How does rising atmospheric CO2 affect marine organisms?

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Effects of Elevated Atmospheric CO2 Concentrations on Butterfly Development
Goverde, M., Erhardt, A. and Niklaus, P.A.  2002.  In situ development of a satyrid butterfly on calcareous grassland exposed to elevated carbon dioxide.  Ecology 83: 1399-1411.

What was done
Larvae of the satyrid butterfly (Coenonympha pamphilus) were raised in seminatural, undisturbed calcareous grassland plots exposed to atmospheric CO2 concentrations of 370 and 600 ppm for five growing seasons to study the effects of elevated CO2 on growth performance in this herbivorous insect.

What was learned
The elevated atmospheric CO2 concentration increased foliar concentrations of total nonstructural carbohydrates and condensed tannins in the grassland plants.  In what is often considered a negative impact, however, it decreased foliar nitrogen concentrations.  Nevertheless, this phenomenon had no discernible negative impact on butterfly growth and performance characteristics.  Larval developmental time, for example, was not affected by elevated CO2, nor was adult dry mass.  In fact, the elevated CO2 increased lipid concentrations in adult male butterflies by nearly 14%, while it marginally increased the number of eggs in female butterflies.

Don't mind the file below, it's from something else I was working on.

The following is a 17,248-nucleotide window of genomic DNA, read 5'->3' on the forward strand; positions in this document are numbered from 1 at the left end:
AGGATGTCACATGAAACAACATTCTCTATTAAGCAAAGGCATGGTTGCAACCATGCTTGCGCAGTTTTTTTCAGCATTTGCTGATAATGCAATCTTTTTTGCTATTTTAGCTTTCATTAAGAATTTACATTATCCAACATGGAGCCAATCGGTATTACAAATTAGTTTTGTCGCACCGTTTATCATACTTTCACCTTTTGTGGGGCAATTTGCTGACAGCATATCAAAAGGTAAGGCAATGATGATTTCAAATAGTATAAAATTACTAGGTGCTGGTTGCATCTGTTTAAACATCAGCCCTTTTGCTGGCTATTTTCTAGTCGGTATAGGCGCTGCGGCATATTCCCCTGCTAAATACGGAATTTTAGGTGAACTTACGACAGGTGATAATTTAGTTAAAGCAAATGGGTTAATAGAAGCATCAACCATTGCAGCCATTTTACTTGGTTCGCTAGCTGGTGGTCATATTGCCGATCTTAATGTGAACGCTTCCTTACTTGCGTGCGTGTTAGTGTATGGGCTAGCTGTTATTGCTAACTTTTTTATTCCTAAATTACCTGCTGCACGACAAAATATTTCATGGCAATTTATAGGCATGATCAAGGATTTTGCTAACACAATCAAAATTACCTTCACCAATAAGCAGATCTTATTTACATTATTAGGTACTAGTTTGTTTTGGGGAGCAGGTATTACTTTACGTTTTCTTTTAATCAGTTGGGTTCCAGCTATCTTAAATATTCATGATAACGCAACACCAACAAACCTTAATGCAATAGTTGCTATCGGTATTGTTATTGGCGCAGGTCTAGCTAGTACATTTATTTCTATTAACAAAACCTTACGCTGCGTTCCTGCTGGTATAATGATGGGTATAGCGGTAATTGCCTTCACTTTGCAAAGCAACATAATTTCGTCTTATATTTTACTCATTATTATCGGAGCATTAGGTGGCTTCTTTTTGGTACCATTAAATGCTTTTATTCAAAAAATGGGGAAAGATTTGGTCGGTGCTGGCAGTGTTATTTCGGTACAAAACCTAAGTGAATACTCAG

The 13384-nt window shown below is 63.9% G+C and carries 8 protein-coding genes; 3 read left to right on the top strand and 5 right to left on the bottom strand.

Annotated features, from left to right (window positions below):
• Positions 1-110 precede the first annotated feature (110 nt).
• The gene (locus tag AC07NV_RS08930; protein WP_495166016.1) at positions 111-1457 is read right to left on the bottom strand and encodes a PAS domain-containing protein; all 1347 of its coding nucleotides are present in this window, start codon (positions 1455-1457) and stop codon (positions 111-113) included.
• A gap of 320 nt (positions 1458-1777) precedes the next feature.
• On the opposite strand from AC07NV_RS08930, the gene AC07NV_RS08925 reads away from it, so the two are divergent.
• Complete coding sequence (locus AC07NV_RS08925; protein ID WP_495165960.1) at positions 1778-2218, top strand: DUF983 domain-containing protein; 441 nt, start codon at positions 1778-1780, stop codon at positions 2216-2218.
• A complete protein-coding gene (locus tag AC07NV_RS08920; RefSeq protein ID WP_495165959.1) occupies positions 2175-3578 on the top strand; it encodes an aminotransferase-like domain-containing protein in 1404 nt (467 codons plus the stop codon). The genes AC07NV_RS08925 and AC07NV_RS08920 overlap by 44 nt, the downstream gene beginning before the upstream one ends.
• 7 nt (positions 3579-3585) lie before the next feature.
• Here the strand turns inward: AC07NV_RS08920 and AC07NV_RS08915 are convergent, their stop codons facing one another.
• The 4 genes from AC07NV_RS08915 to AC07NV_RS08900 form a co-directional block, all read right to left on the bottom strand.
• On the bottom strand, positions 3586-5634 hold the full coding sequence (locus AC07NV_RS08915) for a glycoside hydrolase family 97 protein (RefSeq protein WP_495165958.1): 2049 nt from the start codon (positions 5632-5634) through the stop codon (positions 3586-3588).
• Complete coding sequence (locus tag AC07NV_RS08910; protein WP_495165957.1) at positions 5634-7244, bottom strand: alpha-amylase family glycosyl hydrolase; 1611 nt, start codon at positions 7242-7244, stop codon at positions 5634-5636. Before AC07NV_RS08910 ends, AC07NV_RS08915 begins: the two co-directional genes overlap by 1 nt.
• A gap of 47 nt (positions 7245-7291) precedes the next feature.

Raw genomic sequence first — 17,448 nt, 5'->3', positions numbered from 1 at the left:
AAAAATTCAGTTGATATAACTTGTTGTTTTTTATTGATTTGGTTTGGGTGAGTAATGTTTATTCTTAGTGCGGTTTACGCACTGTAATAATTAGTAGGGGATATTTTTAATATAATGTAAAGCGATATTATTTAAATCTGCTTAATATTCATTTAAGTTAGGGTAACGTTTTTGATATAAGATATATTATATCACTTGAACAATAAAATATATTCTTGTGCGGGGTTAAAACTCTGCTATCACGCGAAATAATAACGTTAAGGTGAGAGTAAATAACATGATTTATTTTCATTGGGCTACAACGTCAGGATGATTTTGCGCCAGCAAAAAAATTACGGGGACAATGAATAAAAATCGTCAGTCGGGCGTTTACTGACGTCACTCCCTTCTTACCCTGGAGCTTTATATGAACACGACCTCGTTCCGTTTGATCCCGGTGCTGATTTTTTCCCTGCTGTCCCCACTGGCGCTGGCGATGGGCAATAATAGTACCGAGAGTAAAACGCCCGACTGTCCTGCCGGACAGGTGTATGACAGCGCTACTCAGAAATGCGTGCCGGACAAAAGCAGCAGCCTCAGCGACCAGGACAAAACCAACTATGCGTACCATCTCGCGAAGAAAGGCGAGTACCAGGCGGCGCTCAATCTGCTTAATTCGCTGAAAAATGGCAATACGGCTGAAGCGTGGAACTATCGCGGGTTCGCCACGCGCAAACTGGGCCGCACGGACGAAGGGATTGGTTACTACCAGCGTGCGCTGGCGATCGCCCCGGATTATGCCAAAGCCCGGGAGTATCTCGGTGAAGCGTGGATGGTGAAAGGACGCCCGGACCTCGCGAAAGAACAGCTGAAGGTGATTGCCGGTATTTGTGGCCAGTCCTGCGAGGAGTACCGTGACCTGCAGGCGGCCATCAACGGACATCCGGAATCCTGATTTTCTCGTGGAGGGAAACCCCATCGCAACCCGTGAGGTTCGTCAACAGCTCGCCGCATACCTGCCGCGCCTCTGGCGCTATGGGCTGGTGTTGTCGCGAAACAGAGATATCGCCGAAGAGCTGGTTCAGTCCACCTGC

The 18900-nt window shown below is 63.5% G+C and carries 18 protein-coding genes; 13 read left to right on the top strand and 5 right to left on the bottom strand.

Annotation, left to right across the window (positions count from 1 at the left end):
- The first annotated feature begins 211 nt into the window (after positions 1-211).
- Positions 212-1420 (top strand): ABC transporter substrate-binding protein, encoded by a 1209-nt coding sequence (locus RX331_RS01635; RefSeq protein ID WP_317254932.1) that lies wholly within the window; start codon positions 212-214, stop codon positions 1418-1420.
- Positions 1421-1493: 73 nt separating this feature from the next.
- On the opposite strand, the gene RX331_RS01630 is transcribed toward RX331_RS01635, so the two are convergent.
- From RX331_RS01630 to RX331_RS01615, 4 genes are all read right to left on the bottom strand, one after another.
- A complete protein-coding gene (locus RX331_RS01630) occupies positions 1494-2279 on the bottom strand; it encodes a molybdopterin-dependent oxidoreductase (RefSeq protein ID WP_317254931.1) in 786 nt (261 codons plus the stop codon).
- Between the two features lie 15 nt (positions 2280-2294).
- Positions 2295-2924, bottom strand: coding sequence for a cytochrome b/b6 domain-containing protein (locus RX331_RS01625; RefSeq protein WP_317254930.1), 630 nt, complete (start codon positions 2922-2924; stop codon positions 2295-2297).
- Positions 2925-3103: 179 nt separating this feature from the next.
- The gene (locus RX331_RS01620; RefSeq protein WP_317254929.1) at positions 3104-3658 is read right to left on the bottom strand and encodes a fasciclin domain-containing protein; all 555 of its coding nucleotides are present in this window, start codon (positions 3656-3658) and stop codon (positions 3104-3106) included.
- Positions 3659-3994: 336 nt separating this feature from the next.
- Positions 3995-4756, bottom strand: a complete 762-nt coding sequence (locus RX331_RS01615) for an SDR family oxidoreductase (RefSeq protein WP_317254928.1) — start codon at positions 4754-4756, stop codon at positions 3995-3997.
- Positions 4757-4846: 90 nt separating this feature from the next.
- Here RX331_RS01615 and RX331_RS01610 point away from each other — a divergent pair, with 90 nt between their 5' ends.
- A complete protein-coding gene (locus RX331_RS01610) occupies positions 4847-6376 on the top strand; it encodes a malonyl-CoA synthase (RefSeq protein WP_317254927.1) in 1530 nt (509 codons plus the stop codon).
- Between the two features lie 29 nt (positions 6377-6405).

What it means
As the atmospheric CO2 concentration increases, larvae of the satyrid butterfly likely will not be negatively affected by feeding upon grassland plants that may exhibit reduced foliar nitrogen concentrations.  Indeed, increases in the air's CO2 concentration may actually increase the fitness of this butterfly species.  Adult males exposed to elevated CO2, for example, exhibited greater body concentrations of lipids, which compounds are used as energy resources in these and other butterflies.  In addition, elevated CO2 increased egg numbers in females, which also suggests an increase in fitness.  Thus, this species - and perhaps others - will likely exhibit positive responses to future increases in the air's CO2 concentration.

Reviewed 26 June 2002